"I went to my management and said, 'I'm not bringing it back. It stays here.'"
Behemoth on Wheels
The launch of NASA’s Artemis 1 mission has been delay to September 3, or perhaps further. It's an anticlimactic setback for all involved, but there’s one man who’s particularly aggrieved by the situation: John Giles, the crawler overseer.
The crawlers, as they're called, are NASA's gargantuan vehicles — 131 feet long and 114 feet wide and supported by suitably massive treads — that move the agency's colossally heavy spacecraft around at the John F. Kennedy Space Center in Florida.
Now, if the September 3 launch doesn’t work out, the Space Launch System (SLS) launching the mission will need to be hauled back to its Vehicle Assembly Building (VAB) for deeper diagnosis and repairs — something Giles wants to avoid at all costs.
"I jokingly told them when we went to the pad and dropped it off this time, I went to my management and said, 'I'm not bringing it back. It stays here,'" Giles said in an interview with Mashable before the launch, originally scheduled for Monday, was delayed the first time. "'You gotta launch it because I'm not gonna take it back to the VAB.'"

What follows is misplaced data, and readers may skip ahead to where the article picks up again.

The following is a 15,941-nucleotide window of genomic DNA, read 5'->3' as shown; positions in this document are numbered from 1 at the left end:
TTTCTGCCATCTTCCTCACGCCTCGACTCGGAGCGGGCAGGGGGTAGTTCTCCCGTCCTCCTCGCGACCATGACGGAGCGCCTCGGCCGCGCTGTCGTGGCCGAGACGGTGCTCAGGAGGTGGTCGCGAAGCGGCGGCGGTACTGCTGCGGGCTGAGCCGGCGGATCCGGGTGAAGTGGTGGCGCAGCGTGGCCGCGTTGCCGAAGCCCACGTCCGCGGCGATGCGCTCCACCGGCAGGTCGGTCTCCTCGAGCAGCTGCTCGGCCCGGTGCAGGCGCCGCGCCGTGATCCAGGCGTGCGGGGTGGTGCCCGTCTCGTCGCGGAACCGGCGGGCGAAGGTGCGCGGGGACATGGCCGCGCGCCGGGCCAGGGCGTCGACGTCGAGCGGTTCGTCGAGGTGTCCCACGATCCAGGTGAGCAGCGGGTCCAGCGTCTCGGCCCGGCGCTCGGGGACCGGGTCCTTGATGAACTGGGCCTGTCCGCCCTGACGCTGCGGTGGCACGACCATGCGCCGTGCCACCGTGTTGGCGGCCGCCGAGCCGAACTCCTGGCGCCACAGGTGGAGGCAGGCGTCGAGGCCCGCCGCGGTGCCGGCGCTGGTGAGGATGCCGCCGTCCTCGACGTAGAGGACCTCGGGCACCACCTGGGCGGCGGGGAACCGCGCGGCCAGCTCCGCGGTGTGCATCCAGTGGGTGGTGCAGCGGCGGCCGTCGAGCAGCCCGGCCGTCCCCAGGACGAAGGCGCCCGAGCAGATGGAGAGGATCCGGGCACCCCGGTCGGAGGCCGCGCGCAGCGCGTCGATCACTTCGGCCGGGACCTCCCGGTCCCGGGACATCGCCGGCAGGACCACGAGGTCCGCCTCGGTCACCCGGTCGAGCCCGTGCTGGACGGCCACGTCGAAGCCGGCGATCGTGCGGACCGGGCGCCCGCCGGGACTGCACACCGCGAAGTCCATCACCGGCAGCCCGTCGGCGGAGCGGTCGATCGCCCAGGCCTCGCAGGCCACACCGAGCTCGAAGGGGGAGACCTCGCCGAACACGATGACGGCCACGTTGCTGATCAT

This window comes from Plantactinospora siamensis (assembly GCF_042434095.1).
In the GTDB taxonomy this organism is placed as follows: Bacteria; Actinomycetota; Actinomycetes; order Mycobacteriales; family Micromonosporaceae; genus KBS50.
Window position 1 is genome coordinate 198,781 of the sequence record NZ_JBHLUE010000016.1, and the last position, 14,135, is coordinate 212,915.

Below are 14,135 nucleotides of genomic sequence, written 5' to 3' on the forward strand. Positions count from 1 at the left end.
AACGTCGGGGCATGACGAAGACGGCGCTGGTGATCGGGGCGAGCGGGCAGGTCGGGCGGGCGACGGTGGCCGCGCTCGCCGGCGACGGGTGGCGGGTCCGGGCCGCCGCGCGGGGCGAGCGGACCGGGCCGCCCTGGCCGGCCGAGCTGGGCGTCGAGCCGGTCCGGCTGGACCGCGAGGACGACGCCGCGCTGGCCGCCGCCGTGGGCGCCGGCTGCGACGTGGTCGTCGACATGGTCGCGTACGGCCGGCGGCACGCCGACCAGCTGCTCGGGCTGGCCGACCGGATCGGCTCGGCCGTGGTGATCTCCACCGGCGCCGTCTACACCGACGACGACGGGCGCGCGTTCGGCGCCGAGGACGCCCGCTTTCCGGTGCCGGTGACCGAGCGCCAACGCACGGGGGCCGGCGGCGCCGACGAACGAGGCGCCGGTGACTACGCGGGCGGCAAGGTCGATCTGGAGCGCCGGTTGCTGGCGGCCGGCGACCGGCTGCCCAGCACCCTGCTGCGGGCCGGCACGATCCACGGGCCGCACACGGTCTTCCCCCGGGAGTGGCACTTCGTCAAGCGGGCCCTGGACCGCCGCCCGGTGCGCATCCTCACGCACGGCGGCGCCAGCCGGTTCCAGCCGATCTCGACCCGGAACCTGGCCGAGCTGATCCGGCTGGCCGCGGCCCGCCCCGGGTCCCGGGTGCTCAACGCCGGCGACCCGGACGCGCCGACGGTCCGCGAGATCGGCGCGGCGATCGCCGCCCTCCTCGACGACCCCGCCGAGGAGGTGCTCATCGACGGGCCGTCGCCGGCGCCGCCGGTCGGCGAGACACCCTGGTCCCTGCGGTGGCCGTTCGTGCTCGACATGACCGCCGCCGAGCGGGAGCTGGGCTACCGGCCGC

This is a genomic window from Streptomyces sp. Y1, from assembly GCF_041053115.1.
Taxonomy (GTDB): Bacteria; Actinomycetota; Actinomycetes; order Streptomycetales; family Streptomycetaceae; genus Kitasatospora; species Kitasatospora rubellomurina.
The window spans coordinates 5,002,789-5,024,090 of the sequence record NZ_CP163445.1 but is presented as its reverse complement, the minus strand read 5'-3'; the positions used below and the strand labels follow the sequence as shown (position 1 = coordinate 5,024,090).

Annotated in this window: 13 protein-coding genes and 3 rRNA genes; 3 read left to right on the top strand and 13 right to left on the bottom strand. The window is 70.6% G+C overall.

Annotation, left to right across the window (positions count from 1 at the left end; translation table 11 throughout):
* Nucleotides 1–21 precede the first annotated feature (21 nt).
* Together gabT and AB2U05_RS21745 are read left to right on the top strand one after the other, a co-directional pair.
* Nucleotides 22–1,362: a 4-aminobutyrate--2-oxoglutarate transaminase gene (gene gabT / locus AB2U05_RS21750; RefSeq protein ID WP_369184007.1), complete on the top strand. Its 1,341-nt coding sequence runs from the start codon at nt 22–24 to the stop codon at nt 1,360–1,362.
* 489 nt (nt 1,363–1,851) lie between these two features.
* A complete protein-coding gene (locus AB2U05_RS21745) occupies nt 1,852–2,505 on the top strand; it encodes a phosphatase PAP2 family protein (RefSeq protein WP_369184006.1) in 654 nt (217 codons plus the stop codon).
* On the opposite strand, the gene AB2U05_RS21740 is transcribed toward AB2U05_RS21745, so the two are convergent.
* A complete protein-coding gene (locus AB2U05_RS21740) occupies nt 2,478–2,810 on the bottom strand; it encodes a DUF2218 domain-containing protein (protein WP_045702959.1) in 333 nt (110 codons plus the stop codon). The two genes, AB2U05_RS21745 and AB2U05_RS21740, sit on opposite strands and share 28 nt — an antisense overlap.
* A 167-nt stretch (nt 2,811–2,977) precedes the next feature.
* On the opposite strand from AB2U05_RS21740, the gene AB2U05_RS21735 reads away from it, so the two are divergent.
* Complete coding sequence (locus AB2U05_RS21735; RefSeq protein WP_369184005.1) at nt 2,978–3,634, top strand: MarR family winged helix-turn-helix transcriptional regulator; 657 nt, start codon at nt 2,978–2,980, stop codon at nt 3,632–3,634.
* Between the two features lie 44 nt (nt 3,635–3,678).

The Ultimate Motivator
Giles’ hilariously open chagrin is not unwarranted. Moving this marvel of engineering, which at the size of a skyscraper weighs millions of pounds and is precariously balanced atop an unwieldy vehicle, is monumentally stressful — and boring. The crawler lumbers along at a literally sleep-inducing pace of less than one mile per hour, with drivers switching out along the way so none of them fall victim to its drowsy effects. All in all, it's an eight hour expedition from the hangar to the launchpad — or vice versa.
"You get tired," Giles told Mashable. "You start to see things."
Giles’ weary annoyance is so palpable, it may be enough to will this launch into actually happening. After all, who would want to draw the ire of the all important crawler overseer?
And Giles is already pretty worn and weary. The treads, known as "shoes," are a major point of concern for him, as each journey wears them thinner and thinner.
"Every roll stresses me because of the amount of weight and the amount of value of what we're carrying," Giles said in the Mashable interview.
NASA definitely doesn't want to piss this guy off any further.
More on NASA: James Webb Just Took Its First Direct Image of an Exoplanet